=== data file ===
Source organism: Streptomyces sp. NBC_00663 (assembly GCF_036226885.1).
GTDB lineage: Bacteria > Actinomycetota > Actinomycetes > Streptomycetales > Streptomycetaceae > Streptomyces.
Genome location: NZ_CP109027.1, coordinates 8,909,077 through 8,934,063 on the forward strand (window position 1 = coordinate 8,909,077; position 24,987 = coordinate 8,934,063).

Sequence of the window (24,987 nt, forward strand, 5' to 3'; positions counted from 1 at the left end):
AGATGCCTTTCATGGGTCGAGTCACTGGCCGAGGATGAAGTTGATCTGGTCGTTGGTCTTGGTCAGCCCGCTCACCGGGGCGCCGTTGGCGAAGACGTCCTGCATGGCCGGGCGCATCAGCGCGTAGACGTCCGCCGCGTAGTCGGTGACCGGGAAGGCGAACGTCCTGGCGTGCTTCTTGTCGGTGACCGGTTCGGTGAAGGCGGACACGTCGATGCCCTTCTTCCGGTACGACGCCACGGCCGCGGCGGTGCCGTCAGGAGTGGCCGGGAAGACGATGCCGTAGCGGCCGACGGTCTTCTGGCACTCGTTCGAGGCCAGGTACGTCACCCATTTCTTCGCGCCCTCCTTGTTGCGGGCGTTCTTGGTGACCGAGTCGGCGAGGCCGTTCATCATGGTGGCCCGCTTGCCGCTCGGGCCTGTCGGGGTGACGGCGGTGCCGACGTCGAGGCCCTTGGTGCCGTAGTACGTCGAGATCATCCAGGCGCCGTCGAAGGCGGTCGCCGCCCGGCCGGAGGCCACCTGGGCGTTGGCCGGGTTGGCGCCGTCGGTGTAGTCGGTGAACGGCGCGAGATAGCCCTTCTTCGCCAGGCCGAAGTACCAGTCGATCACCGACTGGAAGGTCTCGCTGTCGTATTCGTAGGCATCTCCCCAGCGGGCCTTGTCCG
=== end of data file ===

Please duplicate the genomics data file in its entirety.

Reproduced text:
Source organism: Streptomyces sp. NBC_00663 (assembly GCF_036226885.1).
GTDB lineage: Bacteria > Actinomycetota > Actinomycetes > Streptomycetales > Streptomycetaceae > Streptomyces.
Genome location: NZ_CP109027.1, coordinates 8,909,077 through 8,934,063 on the forward strand (window position 1 = coordinate 8,909,077; position 24,987 = coordinate 8,934,063).

Sequence of the window (24,987 nt, forward strand, 5' to 3'; positions counted from 1 at the left end):
AGATGCCTTTCATGGGTCGAGTCACTGGCCGAGGATGAAGTTGATCTGGTCGTTGGTCTTGGTCAGCCCGCTCACCGGGGCGCCGTTGGCGAAGACGTCCTGCATGGCCGGGCGCATCAGCGCGTAGACGTCCGCCGCGTAGTCGGTGACCGGGAAGGCGAACGTCCTGGCGTGCTTCTTGTCGGTGACCGGTTCGGTGAAGGCGGACACGTCGATGCCCTTCTTCCGGTACGACGCCACGGCCGCGGCGGTGCCGTCAGGAGTGGCCGGGAAGACGATGCCGTAGCGGCCGACGGTCTTCTGGCACTCGTTCGAGGCCAGGTACGTCACCCATTTCTTCGCGCCCTCCTTGTTGCGGGCGTTCTTGGTGACCGAGTCGGCGAGGCCGTTCATCATGGTGGCCCGCTTGCCGCTCGGGCCTGTCGGGGTGACGGCGGTGCCGACGTCGAGGCCCTTGGTGCCGTAGTACGTCGAGATCATCCAGGCGCCGTCGAAGGCGGTCGCCGCCCGGCCGGAGGCCACCTGGGCGTTGGCCGGGTTGGCGCCGTCGGTGTAGTCGGTGAACGGCGCGAGATAGCCCTTCTTCGCCAGGCCGAAGTACCAGTCGATCACCGACTGGAAGGTCTCGCTGTCGTATTCGTAGGCATCTCCCCAGCGGGCCTTGTCCG